When things go south, get present by finding something funny. This will help both your mood and your career climb north.
5. Make 10 snap decisions.
Decisiveness and awesomeness go hand-in-hand. The worst thing you can do in a difficult situation is not make any decisions about how to move forward. Studies show that suffering a defeat of any kind can temporarily decrease testosterone and dopamine levels in your body, which are both important for decision-making. This is why it’s so easy to get depressed and mope around after a negative event.
You might think that taking some time to be still and do nothing is wise after a defeat, but it’s not. It’s foolish. Doing nothing after a negative event allows that event to gain momentum. Have you ever had something bad happen to you early in the day and then have several other bad things happen to you that same day? Most people brush this off as “having one of those days.” In reality, you’ve let that first negative event gain momentum by doing nothing.
The next time a negative event puts you in a funk, force yourself to make 10 bold decisions right away. Seriously—get out a piece of paper and write down 10 decisions and then execute. Contrary to popular belief, the best time to make a bold decision is right after a negative event. The fear and hurt you feel after something negative happens will balance out your decision—it will make your decision centered and on point.
The worst time to make a bold decision is after a big win, not a crushing loss. After a win, you’re too cocky. Your testosterone and dopamine levels are soaring. But after a loss, these levels are low, which allows you to be supremely rational. Plus, the act of making a bunch of snap decisions will get your self-esteem going in the right direction again. Just like smiling when you’re not happy will make you happy, executing bold decisions when you’re not confident will make you confident.
6. Save someone’s day (without permission).
Think of someone really awesome in your life (it’s okay if you think of yourself). What makes that person awesome? The car they drive? How much money they have in the bank? No, probably not. There are plenty of non-awesome creeps out there with nice cars and big bank accounts.
More than anything else, awesomeness comes down to a single attitude—not needing anything from anyone but being able to give everything to everyone. That’s it. This is the state that most people are pursuing, whether they know it or not. How awesome would life be if you were completely autonomous from everyone and completely connected to everyone at the same time?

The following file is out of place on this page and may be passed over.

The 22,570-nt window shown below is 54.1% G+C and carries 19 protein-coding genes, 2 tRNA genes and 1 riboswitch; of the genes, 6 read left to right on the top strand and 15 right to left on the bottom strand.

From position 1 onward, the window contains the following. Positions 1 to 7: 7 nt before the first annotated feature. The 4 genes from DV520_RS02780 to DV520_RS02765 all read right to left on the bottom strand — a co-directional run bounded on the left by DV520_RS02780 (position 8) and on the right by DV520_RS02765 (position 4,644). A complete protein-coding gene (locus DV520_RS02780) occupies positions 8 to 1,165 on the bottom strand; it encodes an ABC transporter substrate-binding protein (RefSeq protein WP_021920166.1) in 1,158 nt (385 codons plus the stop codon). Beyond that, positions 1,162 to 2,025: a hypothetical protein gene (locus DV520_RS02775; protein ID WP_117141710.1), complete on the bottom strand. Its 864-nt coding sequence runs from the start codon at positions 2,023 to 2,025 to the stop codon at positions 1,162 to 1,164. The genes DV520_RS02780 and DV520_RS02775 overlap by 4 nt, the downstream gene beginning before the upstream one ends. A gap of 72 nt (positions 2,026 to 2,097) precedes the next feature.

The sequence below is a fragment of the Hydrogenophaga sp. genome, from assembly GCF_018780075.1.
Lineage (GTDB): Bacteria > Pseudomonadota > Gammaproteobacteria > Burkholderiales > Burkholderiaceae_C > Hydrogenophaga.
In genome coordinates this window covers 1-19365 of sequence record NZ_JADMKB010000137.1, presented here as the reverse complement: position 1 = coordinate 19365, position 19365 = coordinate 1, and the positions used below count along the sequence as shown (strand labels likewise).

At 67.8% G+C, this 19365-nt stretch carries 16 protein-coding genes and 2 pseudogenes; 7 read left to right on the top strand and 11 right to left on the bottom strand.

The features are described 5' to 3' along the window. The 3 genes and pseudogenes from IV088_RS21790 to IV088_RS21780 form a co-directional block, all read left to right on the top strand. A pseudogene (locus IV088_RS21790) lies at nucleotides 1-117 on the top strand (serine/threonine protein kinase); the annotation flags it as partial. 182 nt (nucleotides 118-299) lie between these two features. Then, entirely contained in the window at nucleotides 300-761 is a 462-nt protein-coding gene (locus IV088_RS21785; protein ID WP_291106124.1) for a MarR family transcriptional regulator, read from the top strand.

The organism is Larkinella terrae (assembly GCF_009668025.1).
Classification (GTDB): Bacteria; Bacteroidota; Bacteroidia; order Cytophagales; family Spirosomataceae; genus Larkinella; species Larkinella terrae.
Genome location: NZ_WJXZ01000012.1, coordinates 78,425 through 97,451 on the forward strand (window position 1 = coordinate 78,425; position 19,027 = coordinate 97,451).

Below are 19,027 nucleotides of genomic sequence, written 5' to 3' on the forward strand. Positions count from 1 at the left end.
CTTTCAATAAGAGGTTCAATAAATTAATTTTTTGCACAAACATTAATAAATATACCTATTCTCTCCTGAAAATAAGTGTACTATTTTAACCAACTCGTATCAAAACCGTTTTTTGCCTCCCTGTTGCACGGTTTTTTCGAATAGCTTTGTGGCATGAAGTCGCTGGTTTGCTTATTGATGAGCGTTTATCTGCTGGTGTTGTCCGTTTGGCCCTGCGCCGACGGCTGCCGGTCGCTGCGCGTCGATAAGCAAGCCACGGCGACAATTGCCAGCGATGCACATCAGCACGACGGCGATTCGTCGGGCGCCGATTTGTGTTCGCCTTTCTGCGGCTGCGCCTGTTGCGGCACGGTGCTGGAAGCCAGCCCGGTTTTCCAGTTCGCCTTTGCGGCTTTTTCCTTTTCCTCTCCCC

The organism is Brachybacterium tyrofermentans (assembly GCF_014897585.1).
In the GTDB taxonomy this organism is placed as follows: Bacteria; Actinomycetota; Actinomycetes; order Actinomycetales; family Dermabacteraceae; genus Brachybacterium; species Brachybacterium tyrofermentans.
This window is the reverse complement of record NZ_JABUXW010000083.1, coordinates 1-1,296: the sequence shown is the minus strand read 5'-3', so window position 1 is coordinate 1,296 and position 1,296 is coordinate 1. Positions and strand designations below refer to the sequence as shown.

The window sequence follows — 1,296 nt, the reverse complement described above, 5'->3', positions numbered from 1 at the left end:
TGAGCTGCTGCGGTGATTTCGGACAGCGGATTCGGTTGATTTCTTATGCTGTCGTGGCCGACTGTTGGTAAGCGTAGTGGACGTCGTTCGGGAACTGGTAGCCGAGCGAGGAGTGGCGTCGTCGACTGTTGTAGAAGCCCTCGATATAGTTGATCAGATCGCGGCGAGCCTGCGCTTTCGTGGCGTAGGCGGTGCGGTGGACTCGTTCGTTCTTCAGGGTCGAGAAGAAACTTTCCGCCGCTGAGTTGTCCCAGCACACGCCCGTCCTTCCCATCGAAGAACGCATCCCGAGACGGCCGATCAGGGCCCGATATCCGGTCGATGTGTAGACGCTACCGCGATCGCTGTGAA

Most of human life is spent trying to feed two conflicting needs—autonomy and connection. Think about it. You want to stand out but you also want to fit in. You want to do things your way but not at the expense of others. Can you ever completely fulfill your need for autonomy and your need for connection at the same time? I don’t know. But I do know you practice fulfilling both of these needs at the same time by helping people unexpectedly without expecting anything in return.
If someone’s car breaks down in the middle of the road, get out and help them push it to the curb and then leave without making them stumble through an awkward thank you. You don’t need praise. Praise is for the other guy. If someone drops something, rush to pick it up. If you see weakness in a situation and you’re capable of adding strength to it—step in. You’re smart enough to know whether or not the other person is just looking for a handout.
Most people only step in to save the day after weighing their options and asking permission. Can I help you with that? Do you need a hand? Stop asking. Take charge. Save the day. Do it for no reason and without waiting around to be praised for it. That’s as awesome as it gets.
7. Start a resistance-free project.
Feeling awesome can be hard. This is because you and the world are incompatible. You, like all human beings, are made of matter and energy, but mostly energy. This energy flows just like electricity. When your energy is flowing, life is great. You feel on top of the world. You feel awesome. But, when your energy is not flowing, you feel stuck—immobile and miserable.
The world is full of resistors. Remember in physics how some objects like metal conduct electricity and others like wood resist it. Objects that resist energy are called resistors. Negative people, fake friends, bad bosses, disinformation, prejudice, poverty, groupthink, industry gate-keepers, bloated institutions, foolish traditions—all of these things are resistors. They’re constantly working against you, trying to keep you dependent on them for progress. This dependence blocks your energy from flowing.
The best way to fight resistance in one part of your life is by starting a resistance-free project in another part of your life. Start something that doesn’t require anyone or anything else—something that will allow you to flow at full speed. This will give you a taste of what life can be like without any resistance. Pour your energy into this new project until it starts to trickle into other parts of your life. Eventually, your flow will become so powerful that it will take over every other part of your life. You’ll go from feeling blocked and helpless, to feeling mobile, powerful, and awesome.